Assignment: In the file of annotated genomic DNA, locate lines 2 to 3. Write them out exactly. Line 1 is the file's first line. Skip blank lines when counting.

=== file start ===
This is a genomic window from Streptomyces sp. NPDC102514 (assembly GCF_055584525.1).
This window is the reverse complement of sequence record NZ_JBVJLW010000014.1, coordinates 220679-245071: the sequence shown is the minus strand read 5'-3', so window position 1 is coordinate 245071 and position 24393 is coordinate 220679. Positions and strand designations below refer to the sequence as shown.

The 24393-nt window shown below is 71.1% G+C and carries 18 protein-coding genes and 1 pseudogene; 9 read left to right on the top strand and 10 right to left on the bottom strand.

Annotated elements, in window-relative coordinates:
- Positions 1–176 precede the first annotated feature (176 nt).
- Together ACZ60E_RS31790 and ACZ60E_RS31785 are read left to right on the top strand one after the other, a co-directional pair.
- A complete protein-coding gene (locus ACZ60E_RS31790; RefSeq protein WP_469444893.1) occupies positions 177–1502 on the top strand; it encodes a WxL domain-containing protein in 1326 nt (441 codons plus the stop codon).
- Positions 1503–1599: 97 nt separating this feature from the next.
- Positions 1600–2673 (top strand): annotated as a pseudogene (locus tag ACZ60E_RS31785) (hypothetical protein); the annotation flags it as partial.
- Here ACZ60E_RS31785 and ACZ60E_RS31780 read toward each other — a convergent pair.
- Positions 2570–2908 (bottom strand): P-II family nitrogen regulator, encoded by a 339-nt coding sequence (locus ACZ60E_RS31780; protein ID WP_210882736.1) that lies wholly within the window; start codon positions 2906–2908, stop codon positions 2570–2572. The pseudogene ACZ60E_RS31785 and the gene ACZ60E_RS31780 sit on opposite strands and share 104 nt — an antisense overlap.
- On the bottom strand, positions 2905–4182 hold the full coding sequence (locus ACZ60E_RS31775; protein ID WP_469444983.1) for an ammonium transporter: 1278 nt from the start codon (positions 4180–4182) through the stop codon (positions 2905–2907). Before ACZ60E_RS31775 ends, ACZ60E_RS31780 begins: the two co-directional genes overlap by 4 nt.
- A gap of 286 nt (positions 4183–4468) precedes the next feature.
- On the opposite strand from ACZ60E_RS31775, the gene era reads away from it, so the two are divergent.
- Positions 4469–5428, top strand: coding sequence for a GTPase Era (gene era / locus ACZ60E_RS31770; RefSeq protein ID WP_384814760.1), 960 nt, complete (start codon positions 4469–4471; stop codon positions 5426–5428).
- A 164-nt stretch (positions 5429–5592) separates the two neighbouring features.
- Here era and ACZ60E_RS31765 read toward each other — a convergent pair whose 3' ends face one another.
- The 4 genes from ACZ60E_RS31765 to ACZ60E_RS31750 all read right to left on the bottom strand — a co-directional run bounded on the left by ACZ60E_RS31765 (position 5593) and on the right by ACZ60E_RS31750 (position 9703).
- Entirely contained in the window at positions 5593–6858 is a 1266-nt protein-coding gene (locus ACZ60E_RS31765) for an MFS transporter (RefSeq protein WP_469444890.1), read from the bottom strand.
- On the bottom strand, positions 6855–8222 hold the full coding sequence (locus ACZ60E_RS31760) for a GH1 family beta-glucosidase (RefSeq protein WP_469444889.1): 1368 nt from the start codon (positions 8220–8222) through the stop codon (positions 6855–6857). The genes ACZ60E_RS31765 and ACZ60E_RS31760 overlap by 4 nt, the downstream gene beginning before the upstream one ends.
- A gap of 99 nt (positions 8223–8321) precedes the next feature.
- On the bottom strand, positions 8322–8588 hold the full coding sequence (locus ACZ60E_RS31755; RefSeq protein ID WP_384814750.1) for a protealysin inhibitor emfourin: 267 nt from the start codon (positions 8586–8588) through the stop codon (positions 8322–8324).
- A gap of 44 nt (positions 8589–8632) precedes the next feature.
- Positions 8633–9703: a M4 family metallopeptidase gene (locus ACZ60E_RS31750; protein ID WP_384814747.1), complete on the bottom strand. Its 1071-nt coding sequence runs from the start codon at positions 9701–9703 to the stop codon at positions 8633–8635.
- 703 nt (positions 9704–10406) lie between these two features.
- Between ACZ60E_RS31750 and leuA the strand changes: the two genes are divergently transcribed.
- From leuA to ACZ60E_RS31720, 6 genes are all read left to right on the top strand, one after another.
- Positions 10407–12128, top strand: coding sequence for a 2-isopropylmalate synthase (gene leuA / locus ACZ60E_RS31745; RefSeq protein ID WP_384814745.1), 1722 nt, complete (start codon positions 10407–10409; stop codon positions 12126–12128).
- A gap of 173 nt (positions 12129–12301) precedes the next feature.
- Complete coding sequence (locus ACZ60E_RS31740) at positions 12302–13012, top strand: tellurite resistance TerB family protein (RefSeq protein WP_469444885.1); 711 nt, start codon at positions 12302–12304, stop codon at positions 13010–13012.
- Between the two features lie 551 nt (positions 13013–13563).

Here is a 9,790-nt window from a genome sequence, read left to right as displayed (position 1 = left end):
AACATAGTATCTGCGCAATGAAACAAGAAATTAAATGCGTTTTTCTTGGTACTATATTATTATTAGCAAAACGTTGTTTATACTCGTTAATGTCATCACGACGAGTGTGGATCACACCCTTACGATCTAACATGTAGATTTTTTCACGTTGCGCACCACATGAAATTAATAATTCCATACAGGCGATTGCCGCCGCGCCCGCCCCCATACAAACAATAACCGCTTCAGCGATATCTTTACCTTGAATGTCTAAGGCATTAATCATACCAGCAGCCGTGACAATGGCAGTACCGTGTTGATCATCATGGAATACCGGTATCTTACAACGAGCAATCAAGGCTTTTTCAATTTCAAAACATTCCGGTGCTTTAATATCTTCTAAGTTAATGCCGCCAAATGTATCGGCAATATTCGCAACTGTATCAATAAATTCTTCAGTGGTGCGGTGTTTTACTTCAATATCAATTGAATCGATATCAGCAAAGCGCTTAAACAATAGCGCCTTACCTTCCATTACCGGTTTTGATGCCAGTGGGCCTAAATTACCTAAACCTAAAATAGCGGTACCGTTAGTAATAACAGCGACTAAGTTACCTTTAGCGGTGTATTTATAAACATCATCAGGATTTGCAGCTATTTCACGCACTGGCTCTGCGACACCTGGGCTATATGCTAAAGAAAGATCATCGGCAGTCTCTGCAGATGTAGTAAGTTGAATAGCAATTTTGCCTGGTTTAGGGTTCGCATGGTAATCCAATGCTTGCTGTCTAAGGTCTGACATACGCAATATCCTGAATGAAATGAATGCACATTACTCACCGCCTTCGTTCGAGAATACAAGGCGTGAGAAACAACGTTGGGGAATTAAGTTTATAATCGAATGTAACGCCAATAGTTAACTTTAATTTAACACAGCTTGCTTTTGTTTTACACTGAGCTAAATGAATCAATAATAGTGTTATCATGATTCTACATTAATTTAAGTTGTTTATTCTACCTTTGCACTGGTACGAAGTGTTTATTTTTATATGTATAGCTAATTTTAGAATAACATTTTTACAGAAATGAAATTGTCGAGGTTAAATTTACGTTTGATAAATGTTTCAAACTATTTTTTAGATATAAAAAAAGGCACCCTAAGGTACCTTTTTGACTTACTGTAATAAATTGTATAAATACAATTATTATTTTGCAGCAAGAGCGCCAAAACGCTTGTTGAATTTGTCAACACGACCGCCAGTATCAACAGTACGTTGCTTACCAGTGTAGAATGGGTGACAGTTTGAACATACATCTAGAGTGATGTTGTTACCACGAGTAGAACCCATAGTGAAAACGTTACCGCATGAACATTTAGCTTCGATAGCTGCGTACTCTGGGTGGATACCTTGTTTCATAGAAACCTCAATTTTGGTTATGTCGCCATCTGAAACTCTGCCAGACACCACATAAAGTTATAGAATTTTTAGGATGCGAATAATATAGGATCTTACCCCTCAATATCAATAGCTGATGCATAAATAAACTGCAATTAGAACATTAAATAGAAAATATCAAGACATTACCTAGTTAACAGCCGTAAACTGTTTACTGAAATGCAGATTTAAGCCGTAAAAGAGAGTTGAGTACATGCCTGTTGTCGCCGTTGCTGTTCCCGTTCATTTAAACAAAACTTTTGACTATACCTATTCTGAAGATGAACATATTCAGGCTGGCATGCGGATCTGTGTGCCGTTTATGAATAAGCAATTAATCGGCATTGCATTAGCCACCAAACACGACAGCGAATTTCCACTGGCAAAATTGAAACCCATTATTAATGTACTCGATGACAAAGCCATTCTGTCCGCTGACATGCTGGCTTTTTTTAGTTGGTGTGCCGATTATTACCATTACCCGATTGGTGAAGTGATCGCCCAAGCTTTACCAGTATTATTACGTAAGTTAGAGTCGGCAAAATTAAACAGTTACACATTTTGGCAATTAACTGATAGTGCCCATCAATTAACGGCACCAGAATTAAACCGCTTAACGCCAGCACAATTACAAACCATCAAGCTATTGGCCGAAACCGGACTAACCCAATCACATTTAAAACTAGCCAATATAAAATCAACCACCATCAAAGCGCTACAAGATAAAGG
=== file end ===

This window is the reverse complement of sequence record NZ_JBVJLW010000014.1, coordinates 220679-245071: the sequence shown is the minus strand read 5'-3', so window position 1 is coordinate 245071 and position 24393 is coordinate 220679. Positions and strand designations below refer to the sequence as shown.

The 24393-nt window shown below is 71.1% G+C and carries 18 protein-coding genes and 1 pseudogene; 9 read left to right on the top strand and 10 right to left on the bottom strand.